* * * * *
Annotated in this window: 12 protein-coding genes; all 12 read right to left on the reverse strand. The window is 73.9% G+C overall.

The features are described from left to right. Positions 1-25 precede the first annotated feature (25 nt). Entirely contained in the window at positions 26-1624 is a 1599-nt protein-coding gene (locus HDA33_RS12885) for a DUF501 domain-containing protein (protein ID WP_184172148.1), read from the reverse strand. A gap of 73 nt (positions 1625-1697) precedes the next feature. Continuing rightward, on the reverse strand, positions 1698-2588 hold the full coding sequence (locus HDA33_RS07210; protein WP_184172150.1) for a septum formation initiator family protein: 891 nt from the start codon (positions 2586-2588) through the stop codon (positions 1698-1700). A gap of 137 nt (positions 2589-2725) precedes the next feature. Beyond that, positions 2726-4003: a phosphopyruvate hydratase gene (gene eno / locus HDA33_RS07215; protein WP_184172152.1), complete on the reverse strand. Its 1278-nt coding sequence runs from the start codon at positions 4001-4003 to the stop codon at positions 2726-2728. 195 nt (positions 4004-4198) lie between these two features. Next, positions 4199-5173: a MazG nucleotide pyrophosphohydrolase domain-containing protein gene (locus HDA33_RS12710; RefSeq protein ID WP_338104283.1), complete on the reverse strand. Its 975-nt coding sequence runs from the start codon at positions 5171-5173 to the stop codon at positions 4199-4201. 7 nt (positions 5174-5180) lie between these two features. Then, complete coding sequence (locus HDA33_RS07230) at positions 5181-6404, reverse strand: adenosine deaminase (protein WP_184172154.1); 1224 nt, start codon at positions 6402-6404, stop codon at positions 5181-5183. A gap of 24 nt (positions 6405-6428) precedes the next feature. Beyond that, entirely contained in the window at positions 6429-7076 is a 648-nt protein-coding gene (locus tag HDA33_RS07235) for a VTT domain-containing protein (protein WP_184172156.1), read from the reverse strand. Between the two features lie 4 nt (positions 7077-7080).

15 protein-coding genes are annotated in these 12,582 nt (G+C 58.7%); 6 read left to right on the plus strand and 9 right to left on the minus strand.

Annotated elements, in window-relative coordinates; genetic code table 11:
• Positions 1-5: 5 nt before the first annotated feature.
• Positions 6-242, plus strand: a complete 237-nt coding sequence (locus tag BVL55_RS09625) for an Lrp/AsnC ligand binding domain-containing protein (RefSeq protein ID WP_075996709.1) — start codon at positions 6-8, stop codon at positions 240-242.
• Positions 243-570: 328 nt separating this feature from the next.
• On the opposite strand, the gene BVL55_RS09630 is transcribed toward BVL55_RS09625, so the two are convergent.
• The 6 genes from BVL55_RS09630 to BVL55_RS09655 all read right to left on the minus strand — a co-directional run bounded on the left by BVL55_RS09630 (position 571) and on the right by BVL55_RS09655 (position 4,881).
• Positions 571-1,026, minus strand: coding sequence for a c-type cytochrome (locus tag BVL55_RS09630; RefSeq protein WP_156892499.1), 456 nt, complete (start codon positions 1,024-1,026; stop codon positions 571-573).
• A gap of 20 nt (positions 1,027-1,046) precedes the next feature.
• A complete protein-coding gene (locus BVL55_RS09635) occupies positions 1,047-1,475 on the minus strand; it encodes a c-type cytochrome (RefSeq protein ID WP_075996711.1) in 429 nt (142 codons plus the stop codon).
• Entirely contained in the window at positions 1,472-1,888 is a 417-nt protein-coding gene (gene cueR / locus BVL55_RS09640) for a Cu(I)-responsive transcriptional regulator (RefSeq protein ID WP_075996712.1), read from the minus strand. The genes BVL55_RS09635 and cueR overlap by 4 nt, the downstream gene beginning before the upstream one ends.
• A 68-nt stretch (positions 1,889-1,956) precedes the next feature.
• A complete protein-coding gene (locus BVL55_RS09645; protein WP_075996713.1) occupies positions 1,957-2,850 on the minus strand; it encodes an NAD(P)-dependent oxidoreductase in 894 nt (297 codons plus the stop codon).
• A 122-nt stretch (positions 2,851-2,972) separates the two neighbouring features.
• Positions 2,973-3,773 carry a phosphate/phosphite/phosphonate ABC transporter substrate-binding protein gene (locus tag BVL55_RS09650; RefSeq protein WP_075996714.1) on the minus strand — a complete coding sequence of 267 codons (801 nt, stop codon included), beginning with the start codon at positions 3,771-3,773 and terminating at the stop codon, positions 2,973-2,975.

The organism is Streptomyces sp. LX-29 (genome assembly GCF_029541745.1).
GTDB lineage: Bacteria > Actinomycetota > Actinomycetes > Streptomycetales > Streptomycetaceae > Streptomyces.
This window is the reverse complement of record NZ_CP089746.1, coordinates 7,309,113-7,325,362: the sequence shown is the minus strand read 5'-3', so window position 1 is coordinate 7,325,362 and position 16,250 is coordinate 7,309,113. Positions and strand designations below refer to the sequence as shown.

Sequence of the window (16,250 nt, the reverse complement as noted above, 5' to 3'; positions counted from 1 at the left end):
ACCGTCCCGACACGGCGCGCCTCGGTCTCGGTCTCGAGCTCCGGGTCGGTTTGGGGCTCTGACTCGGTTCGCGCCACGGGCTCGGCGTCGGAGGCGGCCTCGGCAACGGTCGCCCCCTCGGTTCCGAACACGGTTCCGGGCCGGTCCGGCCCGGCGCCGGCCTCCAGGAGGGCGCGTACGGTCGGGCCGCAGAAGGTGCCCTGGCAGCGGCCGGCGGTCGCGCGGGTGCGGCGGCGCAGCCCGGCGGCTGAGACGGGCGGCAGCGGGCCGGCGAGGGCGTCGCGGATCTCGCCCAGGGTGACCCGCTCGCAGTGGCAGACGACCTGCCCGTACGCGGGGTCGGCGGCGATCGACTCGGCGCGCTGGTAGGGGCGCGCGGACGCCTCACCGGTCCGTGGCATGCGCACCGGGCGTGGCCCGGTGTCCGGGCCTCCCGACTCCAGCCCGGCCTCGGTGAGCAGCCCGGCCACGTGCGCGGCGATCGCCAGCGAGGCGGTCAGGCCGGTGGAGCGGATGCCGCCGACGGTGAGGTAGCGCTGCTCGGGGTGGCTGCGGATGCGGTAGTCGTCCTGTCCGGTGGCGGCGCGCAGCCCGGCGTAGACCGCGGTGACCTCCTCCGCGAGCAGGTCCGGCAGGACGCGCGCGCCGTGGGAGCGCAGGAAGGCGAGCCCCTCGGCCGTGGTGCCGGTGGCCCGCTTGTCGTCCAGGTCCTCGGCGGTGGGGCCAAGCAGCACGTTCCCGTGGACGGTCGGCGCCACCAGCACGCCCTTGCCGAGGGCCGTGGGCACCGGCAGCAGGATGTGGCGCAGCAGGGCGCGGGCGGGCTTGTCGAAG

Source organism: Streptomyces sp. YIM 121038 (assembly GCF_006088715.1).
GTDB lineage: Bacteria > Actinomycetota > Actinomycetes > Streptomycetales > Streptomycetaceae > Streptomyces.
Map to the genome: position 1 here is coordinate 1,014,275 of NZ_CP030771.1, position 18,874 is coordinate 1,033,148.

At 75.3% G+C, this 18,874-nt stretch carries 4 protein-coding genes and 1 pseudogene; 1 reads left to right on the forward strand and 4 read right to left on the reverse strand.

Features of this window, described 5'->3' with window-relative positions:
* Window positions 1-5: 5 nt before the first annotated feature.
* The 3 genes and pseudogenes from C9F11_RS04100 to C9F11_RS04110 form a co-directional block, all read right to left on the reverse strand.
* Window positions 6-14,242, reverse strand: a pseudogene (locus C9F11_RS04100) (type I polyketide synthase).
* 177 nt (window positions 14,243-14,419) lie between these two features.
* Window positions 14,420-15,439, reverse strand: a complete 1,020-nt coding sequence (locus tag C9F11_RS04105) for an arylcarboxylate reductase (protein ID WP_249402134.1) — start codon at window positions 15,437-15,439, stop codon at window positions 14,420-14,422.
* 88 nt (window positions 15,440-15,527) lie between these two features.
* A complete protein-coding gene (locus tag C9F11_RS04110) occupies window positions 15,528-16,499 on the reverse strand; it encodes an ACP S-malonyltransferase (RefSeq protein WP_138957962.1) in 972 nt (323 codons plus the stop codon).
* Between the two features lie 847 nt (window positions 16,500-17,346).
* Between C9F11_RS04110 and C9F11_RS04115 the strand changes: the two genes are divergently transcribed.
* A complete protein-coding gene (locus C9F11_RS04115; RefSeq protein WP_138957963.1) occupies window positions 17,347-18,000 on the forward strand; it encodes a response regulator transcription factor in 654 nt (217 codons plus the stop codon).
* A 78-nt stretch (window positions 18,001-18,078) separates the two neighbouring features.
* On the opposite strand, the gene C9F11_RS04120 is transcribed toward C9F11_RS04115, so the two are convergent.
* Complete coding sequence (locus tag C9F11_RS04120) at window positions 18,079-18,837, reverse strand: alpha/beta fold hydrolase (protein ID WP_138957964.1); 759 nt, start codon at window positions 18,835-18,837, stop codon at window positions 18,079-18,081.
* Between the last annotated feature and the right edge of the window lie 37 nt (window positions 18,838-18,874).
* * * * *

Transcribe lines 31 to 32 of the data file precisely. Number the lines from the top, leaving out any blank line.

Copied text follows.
* 177 nt (window positions 14,243-14,419) lie between these two features.
* Window positions 14,420-15,439, reverse strand: a complete 1,020-nt coding sequence (locus tag C9F11_RS04105) for an arylcarboxylate reductase (protein ID WP_249402134.1) — start codon at window positions 15,437-15,439, stop codon at window positions 14,420-14,422.